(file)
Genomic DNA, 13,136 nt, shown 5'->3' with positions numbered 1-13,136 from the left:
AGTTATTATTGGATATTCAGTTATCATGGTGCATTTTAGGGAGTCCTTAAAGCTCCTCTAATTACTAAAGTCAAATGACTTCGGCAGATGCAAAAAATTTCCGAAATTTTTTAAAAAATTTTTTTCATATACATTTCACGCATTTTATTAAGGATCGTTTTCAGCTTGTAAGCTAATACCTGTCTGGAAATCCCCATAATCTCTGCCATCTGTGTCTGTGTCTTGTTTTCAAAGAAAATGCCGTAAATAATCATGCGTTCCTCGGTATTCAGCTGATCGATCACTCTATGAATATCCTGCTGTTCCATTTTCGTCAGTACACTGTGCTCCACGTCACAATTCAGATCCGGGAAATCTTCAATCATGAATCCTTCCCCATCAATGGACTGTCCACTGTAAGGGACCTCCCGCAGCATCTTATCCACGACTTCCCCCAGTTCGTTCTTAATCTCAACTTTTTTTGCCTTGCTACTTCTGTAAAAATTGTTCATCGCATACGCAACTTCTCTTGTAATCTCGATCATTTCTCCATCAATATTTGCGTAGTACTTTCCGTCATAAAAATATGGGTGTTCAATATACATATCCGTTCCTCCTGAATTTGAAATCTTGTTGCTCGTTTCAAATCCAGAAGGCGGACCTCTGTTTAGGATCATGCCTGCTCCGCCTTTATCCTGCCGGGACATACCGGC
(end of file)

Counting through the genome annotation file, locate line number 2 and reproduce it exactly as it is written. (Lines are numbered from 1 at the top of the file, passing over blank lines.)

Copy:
AGTTATTATTGGATATTCAGTTATCATGGTGCATTTTAGGGAGTCCTTAAAGCTCCTCTAATTACTAAAGTCAAATGACTTCGGCAGATGCAAAAAATTTCCGAAATTTTTTAAAAAATTTTTTTCATATACATTTCACGCATTTTATTAAGGATCGTTTTCAGCTTGTAAGCTAATACCTGTCTGGAAATCCCCATAATCTCTGCCATCTGTGTCTGTGTCTTGTTTTCAAAGAAAATGCCGTAAATAATCATGCGTTCCTCGGTATTCAGCTGATCGATCACTCTATGAATATCCTGCTGTTCCATTTTCGTCAGTACACTGTGCTCCACGTCACAATTCAGATCCGGGAAATCTTCAATCATGAATCCTTCCCCATCAATGGACTGTCCACTGTAAGGGACCTCCCGCAGCATCTTATCCACGACTTCCCCCAGTTCGTTCTTAATCTCAACTTTTTTTGCCTTGCTACTTCTGTAAAAATTGTTCATCGCATACGCAACTTCTCTTGTAATCTCGATCATTTCTCCATCAATATTTGCGTAGTACTTTCCGTCATAAAAATATGGGTGTTCAATATACATATCCGTTCCTCCTGAATTTGAAATCTTGTTGCTCGTTTCAAATCCAGAAGGCGGACCTCTGTTTAGGATCATGCCTGCTCCGCCTTTATCCTGCCGGGACATACCGGC